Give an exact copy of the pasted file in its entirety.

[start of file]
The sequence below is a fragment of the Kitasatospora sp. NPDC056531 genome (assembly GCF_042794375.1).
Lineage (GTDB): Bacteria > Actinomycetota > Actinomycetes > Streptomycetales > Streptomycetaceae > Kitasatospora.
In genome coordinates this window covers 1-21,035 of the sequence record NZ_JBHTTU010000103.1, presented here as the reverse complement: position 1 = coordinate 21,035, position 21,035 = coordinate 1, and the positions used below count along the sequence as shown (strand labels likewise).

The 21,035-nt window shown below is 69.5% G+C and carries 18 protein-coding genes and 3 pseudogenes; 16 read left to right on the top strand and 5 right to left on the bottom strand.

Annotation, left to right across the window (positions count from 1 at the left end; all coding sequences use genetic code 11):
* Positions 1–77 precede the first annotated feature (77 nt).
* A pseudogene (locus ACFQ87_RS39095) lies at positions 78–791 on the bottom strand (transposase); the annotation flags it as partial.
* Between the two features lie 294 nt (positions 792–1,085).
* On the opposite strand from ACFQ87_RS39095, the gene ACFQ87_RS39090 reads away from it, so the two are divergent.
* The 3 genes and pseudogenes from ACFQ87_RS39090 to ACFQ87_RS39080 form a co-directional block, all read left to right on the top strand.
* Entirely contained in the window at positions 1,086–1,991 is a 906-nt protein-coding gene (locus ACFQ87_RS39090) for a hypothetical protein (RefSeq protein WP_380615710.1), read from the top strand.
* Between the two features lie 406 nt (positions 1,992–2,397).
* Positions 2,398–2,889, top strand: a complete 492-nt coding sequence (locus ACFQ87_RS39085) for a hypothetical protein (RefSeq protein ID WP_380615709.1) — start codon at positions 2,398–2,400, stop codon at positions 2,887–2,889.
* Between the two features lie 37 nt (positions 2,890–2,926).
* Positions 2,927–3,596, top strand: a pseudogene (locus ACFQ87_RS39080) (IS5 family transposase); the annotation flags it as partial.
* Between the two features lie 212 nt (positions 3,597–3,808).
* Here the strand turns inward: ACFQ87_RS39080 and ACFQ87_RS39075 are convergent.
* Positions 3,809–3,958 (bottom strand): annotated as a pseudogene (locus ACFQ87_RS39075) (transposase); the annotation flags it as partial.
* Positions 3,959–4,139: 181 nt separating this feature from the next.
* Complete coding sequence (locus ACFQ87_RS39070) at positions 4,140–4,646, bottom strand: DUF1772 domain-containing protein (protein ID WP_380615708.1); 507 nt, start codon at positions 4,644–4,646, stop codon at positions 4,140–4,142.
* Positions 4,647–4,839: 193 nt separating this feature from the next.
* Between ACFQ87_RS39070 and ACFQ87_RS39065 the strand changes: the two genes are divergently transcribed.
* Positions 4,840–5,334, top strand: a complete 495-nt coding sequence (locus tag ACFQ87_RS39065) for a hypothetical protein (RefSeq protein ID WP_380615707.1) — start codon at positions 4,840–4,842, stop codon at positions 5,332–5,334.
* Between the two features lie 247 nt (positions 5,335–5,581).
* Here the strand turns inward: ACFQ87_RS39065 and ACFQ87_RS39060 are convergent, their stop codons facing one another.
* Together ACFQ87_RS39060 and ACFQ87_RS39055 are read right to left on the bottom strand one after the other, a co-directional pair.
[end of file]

The sequence below is a fragment of the Kitasatospora sp. NPDC056531 genome (assembly GCF_042794375.1).
Lineage (GTDB): Bacteria > Actinomycetota > Actinomycetes > Streptomycetales > Streptomycetaceae > Kitasatospora.
In genome coordinates this window covers 1-21,035 of the sequence record NZ_JBHTTU010000103.1, presented here as the reverse complement: position 1 = coordinate 21,035, position 21,035 = coordinate 1, and the positions used below count along the sequence as shown (strand labels likewise).

The 21,035-nt window shown below is 69.5% G+C and carries 18 protein-coding genes and 3 pseudogenes; 16 read left to right on the top strand and 5 right to left on the bottom strand.

Annotation, left to right across the window (positions count from 1 at the left end; all coding sequences use genetic code 11):
* Positions 1–77 precede the first annotated feature (77 nt).
* A pseudogene (locus ACFQ87_RS39095) lies at positions 78–791 on the bottom strand (transposase); the annotation flags it as partial.
* Between the two features lie 294 nt (positions 792–1,085).
* On the opposite strand from ACFQ87_RS39095, the gene ACFQ87_RS39090 reads away from it, so the two are divergent.
* The 3 genes and pseudogenes from ACFQ87_RS39090 to ACFQ87_RS39080 form a co-directional block, all read left to right on the top strand.
* Entirely contained in the window at positions 1,086–1,991 is a 906-nt protein-coding gene (locus ACFQ87_RS39090) for a hypothetical protein (RefSeq protein WP_380615710.1), read from the top strand.
* Between the two features lie 406 nt (positions 1,992–2,397).
* Positions 2,398–2,889, top strand: a complete 492-nt coding sequence (locus ACFQ87_RS39085) for a hypothetical protein (RefSeq protein ID WP_380615709.1) — start codon at positions 2,398–2,400, stop codon at positions 2,887–2,889.
* Between the two features lie 37 nt (positions 2,890–2,926).
* Positions 2,927–3,596, top strand: a pseudogene (locus ACFQ87_RS39080) (IS5 family transposase); the annotation flags it as partial.
* Between the two features lie 212 nt (positions 3,597–3,808).
* Here the strand turns inward: ACFQ87_RS39080 and ACFQ87_RS39075 are convergent.
* Positions 3,809–3,958 (bottom strand): annotated as a pseudogene (locus ACFQ87_RS39075) (transposase); the annotation flags it as partial.
* Positions 3,959–4,139: 181 nt separating this feature from the next.
* Complete coding sequence (locus ACFQ87_RS39070) at positions 4,140–4,646, bottom strand: DUF1772 domain-containing protein (protein ID WP_380615708.1); 507 nt, start codon at positions 4,644–4,646, stop codon at positions 4,140–4,142.
* Positions 4,647–4,839: 193 nt separating this feature from the next.
* Between ACFQ87_RS39070 and ACFQ87_RS39065 the strand changes: the two genes are divergently transcribed.
* Positions 4,840–5,334, top strand: a complete 495-nt coding sequence (locus tag ACFQ87_RS39065) for a hypothetical protein (RefSeq protein ID WP_380615707.1) — start codon at positions 4,840–4,842, stop codon at positions 5,332–5,334.
* Between the two features lie 247 nt (positions 5,335–5,581).
* Here the strand turns inward: ACFQ87_RS39065 and ACFQ87_RS39060 are convergent, their stop codons facing one another.
* Together ACFQ87_RS39060 and ACFQ87_RS39055 are read right to left on the bottom strand one after the other, a co-directional pair.